by Scott Kindberg
December 7, 2021
Nearly 40 local members of the International Association of Approved Basketball Officials sit in the bleachers at McElrath Gymnasium at Jamestown High School. It’s just after noon on Sunday and their rules interpretation meeting is coming to a close.
Before they adjourn, however, Roger MacTavish, one of IAABO’s most respected arbiters, makes an appearance, wheeled into the gym by his daughter, Meredith. Soon after, Marty Burroughs the Board 121 interpreter (Cattaraugus County), presents Roger with an IAABO award called the “Foundation Chair.”
“In order for one of these awards to be given out in somebody’s name, a donation is made to the IAABO Education and Development Committee,” Burroughs tells the gathering. ” … All of the education stuff that you see from IAABO and what is available to (rules) interpreters to use at meetings is produced with the money that comes from this foundation.”
Upon accepting the commemorative trophy, Roger receives a standing ovation from his peers.
Roger, 87, doesn’t officiate basketball anymore, but he hasn’t stopped watching the game, especially the men and women in the striped shirts. The games are part of his DNA, dating back to 1951 when he walked out on the court for the first time when he was 17.
“I just can’t believe that time has gone this fast,” Roger said.
To say that he’s done it all would not be an overstatement.
In addition to working high school games and college games at all levels, Roger is a life member of IAABO, the highest honor the organization can bestow on one of its members; was the past chairman of the Rules Executive Committee, which meant that he was responsible for making up a refresher test and a candidate’s exam for all IAABO members and potential members; and he also made up the exam for all NCAA basketball officials.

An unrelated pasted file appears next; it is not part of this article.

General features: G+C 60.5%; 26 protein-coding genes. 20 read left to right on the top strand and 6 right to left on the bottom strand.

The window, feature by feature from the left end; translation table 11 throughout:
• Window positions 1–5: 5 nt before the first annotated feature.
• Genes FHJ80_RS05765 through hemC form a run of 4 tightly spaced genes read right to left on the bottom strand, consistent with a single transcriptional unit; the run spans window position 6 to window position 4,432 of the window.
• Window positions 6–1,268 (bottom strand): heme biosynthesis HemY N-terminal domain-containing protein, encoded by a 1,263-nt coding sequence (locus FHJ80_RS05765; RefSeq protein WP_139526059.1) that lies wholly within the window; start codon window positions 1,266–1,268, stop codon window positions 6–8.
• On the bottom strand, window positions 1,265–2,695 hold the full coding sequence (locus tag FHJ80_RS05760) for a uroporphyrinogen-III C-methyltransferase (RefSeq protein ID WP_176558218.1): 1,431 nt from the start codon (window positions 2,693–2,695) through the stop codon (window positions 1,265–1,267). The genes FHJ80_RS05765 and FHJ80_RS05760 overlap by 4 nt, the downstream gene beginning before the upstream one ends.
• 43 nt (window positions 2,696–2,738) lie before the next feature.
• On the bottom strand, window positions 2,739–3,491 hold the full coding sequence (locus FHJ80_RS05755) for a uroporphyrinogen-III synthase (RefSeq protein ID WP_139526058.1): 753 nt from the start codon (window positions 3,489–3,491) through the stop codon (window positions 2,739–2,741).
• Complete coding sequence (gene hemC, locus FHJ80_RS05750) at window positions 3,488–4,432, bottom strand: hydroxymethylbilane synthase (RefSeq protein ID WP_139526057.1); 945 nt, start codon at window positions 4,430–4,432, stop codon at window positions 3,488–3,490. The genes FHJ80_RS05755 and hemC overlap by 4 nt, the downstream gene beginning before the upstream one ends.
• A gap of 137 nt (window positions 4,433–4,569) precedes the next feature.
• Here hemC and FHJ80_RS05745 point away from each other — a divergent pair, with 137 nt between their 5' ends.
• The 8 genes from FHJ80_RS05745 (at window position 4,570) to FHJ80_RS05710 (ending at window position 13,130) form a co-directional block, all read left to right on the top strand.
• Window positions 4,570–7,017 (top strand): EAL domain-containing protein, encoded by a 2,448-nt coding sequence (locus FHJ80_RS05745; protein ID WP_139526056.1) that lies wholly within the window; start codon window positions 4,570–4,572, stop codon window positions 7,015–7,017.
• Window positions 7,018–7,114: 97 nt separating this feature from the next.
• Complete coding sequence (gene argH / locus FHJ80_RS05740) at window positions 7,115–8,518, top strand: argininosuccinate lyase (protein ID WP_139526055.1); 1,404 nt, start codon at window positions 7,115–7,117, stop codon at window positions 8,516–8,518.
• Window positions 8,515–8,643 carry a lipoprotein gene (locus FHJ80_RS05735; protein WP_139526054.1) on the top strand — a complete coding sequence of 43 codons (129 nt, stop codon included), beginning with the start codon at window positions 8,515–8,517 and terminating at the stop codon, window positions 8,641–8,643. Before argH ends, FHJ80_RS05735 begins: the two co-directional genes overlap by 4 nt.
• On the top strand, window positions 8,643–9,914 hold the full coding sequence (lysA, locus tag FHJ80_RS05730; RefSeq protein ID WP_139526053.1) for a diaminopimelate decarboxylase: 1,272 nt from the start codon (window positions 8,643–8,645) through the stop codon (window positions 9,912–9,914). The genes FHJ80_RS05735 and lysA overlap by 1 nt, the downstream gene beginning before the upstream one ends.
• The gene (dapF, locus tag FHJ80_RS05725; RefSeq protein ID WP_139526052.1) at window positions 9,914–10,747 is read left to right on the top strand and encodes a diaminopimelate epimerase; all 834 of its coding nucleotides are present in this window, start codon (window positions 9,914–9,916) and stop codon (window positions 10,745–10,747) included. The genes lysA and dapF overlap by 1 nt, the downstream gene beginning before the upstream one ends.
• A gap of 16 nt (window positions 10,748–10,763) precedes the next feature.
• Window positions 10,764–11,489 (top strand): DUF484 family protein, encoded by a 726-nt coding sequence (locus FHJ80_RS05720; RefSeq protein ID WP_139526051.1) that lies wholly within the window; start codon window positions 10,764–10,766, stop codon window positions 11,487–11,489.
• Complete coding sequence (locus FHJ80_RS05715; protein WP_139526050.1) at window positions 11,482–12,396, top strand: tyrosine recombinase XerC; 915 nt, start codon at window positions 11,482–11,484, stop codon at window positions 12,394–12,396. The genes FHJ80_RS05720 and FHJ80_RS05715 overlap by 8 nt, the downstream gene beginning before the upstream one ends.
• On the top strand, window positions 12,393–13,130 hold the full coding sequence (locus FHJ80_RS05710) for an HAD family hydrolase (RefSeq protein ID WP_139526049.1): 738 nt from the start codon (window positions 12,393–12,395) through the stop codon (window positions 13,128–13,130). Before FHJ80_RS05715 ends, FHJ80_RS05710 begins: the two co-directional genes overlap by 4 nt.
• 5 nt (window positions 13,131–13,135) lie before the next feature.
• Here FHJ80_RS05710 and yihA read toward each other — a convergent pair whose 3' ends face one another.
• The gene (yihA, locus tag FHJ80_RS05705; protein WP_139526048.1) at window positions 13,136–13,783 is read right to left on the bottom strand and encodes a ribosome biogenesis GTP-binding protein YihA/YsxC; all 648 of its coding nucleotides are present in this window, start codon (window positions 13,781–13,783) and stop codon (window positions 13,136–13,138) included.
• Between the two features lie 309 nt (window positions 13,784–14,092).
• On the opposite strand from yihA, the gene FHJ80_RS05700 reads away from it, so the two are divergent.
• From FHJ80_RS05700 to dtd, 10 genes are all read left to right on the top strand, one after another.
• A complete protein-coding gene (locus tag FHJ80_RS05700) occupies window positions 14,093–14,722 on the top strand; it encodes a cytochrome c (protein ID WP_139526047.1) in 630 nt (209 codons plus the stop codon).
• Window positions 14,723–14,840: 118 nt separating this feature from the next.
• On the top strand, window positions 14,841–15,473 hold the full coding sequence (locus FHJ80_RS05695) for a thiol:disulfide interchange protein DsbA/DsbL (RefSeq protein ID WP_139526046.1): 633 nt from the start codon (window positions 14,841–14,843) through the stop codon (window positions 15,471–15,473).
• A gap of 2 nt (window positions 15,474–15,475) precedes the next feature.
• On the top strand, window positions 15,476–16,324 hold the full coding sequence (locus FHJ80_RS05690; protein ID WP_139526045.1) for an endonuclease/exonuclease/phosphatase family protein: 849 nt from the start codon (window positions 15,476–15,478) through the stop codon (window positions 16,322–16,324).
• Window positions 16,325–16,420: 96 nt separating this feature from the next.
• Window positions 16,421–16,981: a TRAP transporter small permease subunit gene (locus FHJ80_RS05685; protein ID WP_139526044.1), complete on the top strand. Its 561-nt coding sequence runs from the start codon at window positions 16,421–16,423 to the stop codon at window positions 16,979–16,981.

“We kind of take stuff for granted,” Board 39 official Tom Heppeler said, “but we’ve got Roger MacTavish. We clearly have the interpreter’s interpreter, and we’ve had it for many years.”
Added Rich Hill, who belongs to Board 39 and is president of Board 121: “I’ve had the opportunity to attend several of these conferences for IAABO and I can tell you Roger is the most revered person I’ve ever seen at these meetings. He’s special at the international level. In my career, whenever I had a question — and we’ve had some good interpreters in Cattaraugus County — I never called them. I always called Roger. … He would know the answer every time.”
Roger appeared clearly moved by the entire ceremony.
“I’ve been very fortunate to belong to Board 39 since 1955,” he said. ” … I really appreciate this situation this afternoon, to be able to be part of Board 39 and to be part of the people who are involved in running the board.”
With the tributes complete, Heppeler asked the officials to join Roger on the court for a group photo. Assembled in a semi-circle between the 3-point arc and mid-court line, the men and women looked toward the bleachers and smiled.
Sitting in his wheelchair, front and center, was Roger, grinning from ear to ear.
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